3 years ago

A multi-stage genome-wide association study of uterine fibroids in African Americans

Todd L. Edwards, Lynn Rosenberg, Bogdan Pasaniuc, Joshua C. Denny, Eimear E. Kenny, Arti Tandon, David A. Hinds, Eric S. Torstenson, Julie R. Palmer, Edward A. Ruiz-Narváez, Digna R. Velez Edwards, Hae Kyung Im, Dan M. Roden, Alexander Allen, Katherine E. Hartmann, Nicholas Mancuso, C. Scott Gallagher, David Reich, Melissa Wellons, Jacklyn N. Hellwege, Janina M. Jeff, Elizabeth A. Stewart, Sarah F. Jones, Nadin Rohland, Lauren A. Wise, Cynthia C. Morton, Scott Dickinson


Uterine fibroids are benign tumors of the uterus affecting up to 77% of women by menopause. They are the leading indication for hysterectomy, and account for $34 billion annually in the United States. Race/ethnicity and age are the strongest known risk factors. African American (AA) women have higher prevalence, earlier onset, and larger and more numerous fibroids than European American women. We conducted a multi-stage genome-wide association study (GWAS) of fibroid risk among AA women followed by in silico genetically predicted gene expression profiling of top hits. In Stage 1, cases and controls were confirmed by pelvic imaging, genotyped and imputed to 1000 Genomes. Stage 2 used self-reported fibroid and GWAS data from 23andMe, Inc. and the Black Women’s Health Study. Associations with fibroid risk were modeled using logistic regression adjusted for principal components, followed by meta-analysis of results. We observed a significant association among 3399 AA cases and 4764 AA controls at rs739187 (risk-allele frequency = 0.27) in CYTH4 (OR (95% confidence interval) = 1.23 (1.16–1.30), p value = 7.82 × 10−9). Evaluation of the genetic association results with MetaXcan identified lower predicted gene expression of CYTH4 in thyroid tissue as significantly associated with fibroid risk (p value = 5.86 × 10−8). In this first multi-stage GWAS for fibroids among AA women, we identified a novel risk locus for fibroids within CYTH4 that impacts gene expression in thyroid and has potential biological relevance for fibroids.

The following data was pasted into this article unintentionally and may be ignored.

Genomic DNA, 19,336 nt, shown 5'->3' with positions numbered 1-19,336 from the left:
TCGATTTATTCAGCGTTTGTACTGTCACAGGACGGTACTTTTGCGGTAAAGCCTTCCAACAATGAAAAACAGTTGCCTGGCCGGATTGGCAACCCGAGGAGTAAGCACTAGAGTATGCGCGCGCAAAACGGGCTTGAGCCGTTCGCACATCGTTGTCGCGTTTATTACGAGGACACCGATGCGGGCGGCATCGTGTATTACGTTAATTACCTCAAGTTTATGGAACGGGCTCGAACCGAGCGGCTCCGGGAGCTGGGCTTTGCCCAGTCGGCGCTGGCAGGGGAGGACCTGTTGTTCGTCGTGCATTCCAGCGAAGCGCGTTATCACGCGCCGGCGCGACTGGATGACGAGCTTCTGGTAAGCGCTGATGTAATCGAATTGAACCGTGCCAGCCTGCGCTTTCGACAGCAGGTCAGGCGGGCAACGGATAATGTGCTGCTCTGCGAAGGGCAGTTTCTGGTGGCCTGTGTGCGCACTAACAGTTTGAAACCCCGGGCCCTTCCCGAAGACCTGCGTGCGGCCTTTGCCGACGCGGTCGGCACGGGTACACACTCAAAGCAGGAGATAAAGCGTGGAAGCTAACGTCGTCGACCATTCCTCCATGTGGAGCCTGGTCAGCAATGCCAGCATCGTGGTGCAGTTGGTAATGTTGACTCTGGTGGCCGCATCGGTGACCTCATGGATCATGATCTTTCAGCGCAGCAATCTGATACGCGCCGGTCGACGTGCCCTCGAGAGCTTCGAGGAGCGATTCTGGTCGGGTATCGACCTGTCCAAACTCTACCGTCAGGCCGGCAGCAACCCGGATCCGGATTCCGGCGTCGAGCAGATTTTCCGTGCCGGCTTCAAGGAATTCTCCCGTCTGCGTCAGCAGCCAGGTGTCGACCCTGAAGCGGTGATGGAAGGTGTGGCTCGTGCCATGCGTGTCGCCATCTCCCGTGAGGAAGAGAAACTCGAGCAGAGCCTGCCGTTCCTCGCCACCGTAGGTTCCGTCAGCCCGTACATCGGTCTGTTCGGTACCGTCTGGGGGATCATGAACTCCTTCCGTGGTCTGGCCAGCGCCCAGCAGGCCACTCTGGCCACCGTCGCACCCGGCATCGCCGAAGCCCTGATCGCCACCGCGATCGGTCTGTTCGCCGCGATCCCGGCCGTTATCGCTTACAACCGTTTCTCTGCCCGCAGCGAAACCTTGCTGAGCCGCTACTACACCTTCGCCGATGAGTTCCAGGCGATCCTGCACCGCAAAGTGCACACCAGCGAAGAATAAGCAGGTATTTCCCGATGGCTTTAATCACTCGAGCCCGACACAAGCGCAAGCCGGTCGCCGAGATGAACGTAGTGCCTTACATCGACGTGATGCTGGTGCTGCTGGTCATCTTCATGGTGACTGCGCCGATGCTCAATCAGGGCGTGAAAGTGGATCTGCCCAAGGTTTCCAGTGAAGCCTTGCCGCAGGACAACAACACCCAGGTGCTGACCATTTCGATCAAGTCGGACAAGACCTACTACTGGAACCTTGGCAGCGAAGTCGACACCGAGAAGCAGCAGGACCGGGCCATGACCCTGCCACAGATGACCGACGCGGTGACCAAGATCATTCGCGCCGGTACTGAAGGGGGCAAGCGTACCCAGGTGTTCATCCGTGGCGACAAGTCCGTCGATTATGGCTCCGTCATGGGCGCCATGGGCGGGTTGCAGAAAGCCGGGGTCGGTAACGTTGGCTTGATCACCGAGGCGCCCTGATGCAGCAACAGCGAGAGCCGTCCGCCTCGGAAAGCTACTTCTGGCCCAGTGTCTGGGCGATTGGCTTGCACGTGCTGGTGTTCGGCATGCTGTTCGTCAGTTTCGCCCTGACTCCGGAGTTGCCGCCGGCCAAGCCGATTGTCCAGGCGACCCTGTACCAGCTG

Publisher URL: https://link.springer.com/article/10.1007/s00439-017-1836-1

DOI: 10.1007/s00439-017-1836-1

You might also like
Discover & Discuss Important Research

Keeping up-to-date with research can feel impossible, with papers being published faster than you'll ever be able to read them. That's where Researcher comes in: we're simplifying discovery and making important discussions happen. With over 19,000 sources, including peer-reviewed journals, preprints, blogs, universities, podcasts and Live events across 10 research areas, you'll never miss what's important to you. It's like social media, but better. Oh, and we should mention - it's free.

  • Download from Google Play
  • Download from App Store
  • Download from AppInChina

Researcher displays publicly available abstracts and doesn’t host any full article content. If the content is open access, we will direct clicks from the abstracts to the publisher website and display the PDF copy on our platform. Clicks to view the full text will be directed to the publisher website, where only users with subscriptions or access through their institution are able to view the full article.